Mayor Daley describes the Chicago-China Friendship Inititiative and the educational and financial benefits that come out of strengthened ties between the two regions.
Mayor Richard Daley on Monday announced a major initiative to support Chinese language programs in Chicago.
Nearly $500,000 in grants from two private companies and the federal government will be used to fund the program.
"The world is getting smaller," the mayor said during a press event during a visit to the architectural offices of Skidmore, Owings and Merrill.
The "100,000 Strong," spearheaded by President Barack Obama, program aims to increase the number of American students studying in China. Daley announced Monday that he's been named a co-chair of the initiative.
"Our vision is to give our children opportunities to explore opportunities of jobs, not only here in Chicago. It has a direct affect throughout the world," said Daley. "We have to prepare our students for this global, global community. We cannot allow them to be left behind."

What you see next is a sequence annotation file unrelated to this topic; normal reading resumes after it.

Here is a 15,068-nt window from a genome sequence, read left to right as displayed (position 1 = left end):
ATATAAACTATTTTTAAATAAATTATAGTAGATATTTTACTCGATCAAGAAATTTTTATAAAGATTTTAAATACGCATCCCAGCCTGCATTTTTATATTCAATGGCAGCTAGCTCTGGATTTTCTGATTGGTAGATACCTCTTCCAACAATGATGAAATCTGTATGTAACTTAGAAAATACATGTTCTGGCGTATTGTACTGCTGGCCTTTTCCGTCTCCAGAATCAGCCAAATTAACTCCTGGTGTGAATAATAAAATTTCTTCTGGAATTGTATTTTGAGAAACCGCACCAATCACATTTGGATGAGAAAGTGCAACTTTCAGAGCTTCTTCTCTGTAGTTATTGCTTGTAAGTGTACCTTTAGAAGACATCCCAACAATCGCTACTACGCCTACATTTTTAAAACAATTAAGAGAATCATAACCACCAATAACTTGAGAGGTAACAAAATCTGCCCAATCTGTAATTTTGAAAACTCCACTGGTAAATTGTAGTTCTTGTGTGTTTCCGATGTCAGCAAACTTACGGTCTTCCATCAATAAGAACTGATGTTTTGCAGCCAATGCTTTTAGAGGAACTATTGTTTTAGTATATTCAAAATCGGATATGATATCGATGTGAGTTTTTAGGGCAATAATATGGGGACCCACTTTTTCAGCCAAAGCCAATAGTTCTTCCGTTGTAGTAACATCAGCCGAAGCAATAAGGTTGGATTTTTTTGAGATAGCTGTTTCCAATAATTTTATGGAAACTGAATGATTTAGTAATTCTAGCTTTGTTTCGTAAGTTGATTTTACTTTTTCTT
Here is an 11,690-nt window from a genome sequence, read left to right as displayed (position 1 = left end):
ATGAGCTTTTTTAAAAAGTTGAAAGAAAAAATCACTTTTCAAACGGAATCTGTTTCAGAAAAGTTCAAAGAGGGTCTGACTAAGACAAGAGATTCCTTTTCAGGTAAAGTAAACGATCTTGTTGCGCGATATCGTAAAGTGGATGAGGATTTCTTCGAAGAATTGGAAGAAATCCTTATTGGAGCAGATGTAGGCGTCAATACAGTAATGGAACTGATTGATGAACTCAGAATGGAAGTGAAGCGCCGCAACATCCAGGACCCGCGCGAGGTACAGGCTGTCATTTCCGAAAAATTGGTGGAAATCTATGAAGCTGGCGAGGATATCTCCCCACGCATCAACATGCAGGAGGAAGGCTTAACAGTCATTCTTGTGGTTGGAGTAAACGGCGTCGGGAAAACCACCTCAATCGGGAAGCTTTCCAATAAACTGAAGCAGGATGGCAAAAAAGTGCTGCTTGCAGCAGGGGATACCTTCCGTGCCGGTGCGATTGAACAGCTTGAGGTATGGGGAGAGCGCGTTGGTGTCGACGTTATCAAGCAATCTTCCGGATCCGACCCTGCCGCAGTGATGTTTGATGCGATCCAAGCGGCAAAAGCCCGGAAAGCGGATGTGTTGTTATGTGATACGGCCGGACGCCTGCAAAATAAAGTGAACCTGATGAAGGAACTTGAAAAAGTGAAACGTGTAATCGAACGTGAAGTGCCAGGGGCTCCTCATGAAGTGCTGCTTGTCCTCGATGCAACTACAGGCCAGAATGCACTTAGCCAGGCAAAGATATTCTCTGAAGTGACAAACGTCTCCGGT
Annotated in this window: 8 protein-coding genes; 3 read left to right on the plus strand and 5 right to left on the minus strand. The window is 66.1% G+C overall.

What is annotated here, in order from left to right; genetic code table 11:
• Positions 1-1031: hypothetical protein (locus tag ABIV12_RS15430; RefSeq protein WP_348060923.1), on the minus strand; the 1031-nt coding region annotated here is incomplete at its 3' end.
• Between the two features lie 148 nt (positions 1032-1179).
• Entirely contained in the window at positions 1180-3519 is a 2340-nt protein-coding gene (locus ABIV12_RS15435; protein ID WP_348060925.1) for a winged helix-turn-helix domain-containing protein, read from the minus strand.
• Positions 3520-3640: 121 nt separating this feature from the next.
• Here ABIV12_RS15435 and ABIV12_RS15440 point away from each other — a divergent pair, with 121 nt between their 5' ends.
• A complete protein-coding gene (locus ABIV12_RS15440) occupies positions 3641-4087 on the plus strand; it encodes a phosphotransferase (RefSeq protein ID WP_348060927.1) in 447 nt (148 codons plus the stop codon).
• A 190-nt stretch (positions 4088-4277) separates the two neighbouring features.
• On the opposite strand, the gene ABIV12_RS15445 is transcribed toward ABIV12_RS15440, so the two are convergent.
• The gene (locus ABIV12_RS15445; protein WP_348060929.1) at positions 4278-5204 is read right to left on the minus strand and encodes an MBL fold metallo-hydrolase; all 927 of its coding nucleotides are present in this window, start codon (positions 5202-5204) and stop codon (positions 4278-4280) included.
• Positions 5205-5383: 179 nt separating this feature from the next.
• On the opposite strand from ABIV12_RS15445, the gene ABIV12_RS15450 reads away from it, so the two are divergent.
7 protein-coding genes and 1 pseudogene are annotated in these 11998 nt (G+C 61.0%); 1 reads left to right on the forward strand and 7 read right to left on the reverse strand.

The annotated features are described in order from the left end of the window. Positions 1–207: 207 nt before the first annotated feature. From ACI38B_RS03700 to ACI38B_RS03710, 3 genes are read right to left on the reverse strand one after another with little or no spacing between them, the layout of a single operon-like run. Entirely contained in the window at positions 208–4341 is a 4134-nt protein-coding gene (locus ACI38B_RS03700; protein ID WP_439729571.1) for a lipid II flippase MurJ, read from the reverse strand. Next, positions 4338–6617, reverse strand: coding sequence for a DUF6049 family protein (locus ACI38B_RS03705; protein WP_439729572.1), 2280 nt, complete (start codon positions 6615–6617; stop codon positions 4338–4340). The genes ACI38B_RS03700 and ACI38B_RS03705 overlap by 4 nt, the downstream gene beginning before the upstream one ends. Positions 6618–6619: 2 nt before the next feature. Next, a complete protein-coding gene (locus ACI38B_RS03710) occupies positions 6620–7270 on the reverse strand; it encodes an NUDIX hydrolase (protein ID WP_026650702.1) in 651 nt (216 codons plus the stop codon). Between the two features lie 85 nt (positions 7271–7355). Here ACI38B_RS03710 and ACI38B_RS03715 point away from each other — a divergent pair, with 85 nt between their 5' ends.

Additionally, Daley said six agreements were signed during his recent visit to the Asian country, of which education was a big focus.
Among them: A three-year agreement with the Wanxiang company to develop cooperative educational, cultural and professional partnerships that will serve to motivate Chicago Public School students, economic cooperation between Chicago and the Chinese cities of Tianjin and Chongqing, and "sister airport" agreements between O'Hare International and airports in Beijing, Shanghai and Hong Kong.
The "Chicago-China Friendship Initiative" will continue building upon the ties and agreements after Daley leaves office next month. It will be supported by a permanent committee of Chicago business and civic leaders who will analyze the Chicago business climate and make recommendations on ways to expand the reach of the campaign in China.
Chinese President Hu Jintao visited Chicago in January.